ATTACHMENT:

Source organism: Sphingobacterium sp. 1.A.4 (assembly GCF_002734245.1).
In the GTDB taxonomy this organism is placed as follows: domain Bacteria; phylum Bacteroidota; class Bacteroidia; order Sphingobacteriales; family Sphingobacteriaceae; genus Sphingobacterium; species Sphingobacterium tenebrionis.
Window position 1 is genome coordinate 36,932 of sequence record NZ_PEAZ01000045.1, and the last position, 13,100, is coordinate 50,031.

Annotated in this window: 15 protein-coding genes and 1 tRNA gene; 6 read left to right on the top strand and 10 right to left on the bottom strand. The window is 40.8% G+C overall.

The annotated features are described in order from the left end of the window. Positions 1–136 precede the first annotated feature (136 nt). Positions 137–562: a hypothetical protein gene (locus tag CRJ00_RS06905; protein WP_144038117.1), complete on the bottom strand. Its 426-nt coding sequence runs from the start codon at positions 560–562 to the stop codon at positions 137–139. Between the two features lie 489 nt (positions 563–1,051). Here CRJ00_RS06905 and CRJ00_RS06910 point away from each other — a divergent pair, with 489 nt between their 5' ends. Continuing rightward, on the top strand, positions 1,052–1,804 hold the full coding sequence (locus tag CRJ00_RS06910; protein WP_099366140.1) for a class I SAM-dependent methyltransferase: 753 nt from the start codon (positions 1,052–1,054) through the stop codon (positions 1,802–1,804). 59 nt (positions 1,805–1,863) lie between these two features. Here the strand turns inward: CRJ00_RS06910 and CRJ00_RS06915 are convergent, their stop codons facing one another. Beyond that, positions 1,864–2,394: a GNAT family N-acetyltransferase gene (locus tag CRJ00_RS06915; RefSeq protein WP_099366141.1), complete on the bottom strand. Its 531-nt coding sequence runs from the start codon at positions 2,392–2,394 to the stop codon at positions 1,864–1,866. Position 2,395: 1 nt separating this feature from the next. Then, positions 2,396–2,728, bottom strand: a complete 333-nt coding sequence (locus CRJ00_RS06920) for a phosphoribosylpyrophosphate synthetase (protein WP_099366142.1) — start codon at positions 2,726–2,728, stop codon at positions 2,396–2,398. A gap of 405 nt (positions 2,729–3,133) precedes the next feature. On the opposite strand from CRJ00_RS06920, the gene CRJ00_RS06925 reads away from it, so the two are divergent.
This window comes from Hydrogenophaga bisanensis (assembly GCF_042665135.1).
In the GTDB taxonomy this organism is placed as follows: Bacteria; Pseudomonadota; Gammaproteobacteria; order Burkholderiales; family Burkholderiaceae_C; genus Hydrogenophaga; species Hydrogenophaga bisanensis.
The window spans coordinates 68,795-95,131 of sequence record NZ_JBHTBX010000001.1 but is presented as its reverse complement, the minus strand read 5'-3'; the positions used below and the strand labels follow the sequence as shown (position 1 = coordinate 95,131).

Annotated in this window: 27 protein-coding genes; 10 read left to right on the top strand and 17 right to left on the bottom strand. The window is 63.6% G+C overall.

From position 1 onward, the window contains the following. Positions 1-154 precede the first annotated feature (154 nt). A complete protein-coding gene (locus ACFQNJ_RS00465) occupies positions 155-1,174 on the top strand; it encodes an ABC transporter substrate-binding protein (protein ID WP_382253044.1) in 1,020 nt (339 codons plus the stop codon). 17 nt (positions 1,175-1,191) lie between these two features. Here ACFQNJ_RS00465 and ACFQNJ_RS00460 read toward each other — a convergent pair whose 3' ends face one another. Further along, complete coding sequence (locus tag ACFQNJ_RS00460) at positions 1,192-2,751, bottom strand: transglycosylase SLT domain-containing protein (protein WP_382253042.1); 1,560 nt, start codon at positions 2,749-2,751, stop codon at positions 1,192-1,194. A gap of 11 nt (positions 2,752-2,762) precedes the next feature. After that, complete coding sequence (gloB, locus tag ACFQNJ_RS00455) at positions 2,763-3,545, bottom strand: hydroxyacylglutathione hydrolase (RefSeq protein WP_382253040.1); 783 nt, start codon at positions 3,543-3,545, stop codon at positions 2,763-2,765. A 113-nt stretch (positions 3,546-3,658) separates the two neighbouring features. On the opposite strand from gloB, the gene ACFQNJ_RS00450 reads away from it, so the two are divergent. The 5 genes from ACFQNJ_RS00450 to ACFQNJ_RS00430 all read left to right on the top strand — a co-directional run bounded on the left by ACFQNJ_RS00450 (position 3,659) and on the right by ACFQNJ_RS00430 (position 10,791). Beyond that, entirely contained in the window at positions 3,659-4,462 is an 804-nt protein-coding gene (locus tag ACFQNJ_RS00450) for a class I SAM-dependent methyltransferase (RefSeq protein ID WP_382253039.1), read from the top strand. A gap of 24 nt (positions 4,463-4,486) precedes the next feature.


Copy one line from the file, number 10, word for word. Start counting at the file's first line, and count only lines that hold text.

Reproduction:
From position 1 onward, the window contains the following. Positions 1-154 precede the first annotated feature (154 nt). A complete protein-coding gene (locus ACFQNJ_RS00465) occupies positions 155-1,174 on the top strand; it encodes an ABC transporter substrate-binding protein (protein ID WP_382253044.1) in 1,020 nt (339 codons plus the stop codon). 17 nt (positions 1,175-1,191) lie between these two features. Here ACFQNJ_RS00465 and ACFQNJ_RS00460 read toward each other — a convergent pair whose 3' ends face one another. Further along, complete coding sequence (locus tag ACFQNJ_RS00460) at positions 1,192-2,751, bottom strand: transglycosylase SLT domain-containing protein (protein WP_382253042.1); 1,560 nt, start codon at positions 2,749-2,751, stop codon at positions 1,192-1,194. A gap of 11 nt (positions 2,752-2,762) precedes the next feature. After that, complete coding sequence (gloB, locus tag ACFQNJ_RS00455) at positions 2,763-3,545, bottom strand: hydroxyacylglutathione hydrolase (RefSeq protein WP_382253040.1); 783 nt, start codon at positions 3,543-3,545, stop codon at positions 2,763-2,765. A 113-nt stretch (positions 3,546-3,658) separates the two neighbouring features. On the opposite strand from gloB, the gene ACFQNJ_RS00450 reads away from it, so the two are divergent. The 5 genes from ACFQNJ_RS00450 to ACFQNJ_RS00430 all read left to right on the top strand — a co-directional run bounded on the left by ACFQNJ_RS00450 (position 3,659) and on the right by ACFQNJ_RS00430 (position 10,791). Beyond that, entirely contained in the window at positions 3,659-4,462 is an 804-nt protein-coding gene (locus tag ACFQNJ_RS00450) for a class I SAM-dependent methyltransferase (RefSeq protein ID WP_382253039.1), read from the top strand. A gap of 24 nt (positions 4,463-4,486) precedes the next feature.